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May 1996

Antihistaminics in Idiopathic Dystonia-Reply

Author Affiliations

University of California, Irvine Department of Neurology 154 Med Surge I Irvine, CA 92717

Arch Neurol. 1996;53(5):405. doi:10.1001/archneur.1996.00550050027013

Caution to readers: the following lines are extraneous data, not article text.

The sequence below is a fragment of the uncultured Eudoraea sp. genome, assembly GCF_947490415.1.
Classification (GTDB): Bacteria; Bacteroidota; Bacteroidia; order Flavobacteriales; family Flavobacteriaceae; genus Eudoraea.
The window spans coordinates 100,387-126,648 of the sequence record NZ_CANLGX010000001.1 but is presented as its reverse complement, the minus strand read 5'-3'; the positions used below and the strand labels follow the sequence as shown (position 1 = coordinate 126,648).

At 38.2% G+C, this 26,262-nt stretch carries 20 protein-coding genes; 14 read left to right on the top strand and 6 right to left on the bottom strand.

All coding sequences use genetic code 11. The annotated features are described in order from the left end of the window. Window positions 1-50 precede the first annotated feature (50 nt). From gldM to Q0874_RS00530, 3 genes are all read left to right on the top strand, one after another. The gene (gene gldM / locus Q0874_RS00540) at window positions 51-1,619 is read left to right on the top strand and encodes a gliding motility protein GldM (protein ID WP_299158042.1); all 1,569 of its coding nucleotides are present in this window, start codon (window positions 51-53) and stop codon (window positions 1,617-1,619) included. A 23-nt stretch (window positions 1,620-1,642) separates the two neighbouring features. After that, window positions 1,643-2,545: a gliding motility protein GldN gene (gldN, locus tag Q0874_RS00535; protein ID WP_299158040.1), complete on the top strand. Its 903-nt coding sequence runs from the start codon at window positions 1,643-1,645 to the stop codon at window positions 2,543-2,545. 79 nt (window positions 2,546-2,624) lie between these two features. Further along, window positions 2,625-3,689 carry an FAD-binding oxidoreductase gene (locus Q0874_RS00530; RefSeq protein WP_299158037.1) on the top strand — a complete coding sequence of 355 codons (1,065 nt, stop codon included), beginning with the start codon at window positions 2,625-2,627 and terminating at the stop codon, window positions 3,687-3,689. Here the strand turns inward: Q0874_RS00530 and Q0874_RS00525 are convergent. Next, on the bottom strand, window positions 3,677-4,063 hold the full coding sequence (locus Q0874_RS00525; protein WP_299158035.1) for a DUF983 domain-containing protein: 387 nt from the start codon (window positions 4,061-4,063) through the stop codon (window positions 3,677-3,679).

In reply  We appreciate the comments from Dr Lang and echo his suggestion that further study of the pharmacological treatment of dystonia is needed. In a follow-up of the observation that high doses of diphenhydramine hydrochloride are effective in the treatment of dystonia with jerky components in humans, we tested the effect in an animal model of dystonia. We demonstrated that a histamine dysfunction could contribute to the pathophysiological changes underlying dystonia, because unilateral microinjection of histamine into the red nucleus of the rat produced dose-dependent dystonic postures (torticollis). Concurrent administration of the histamine1 antagonists diphenhydramine or pyrilamine maleate or the histamine2 antagonist cimetidine significantly attenuated the histamine-induced torticollis. These effects are believed to be mediated through the red nucleus because significantly more torticollis was observed when histamine was injected into the red nucleus rather than other brain structures, including the substantia nigra and striatum.1

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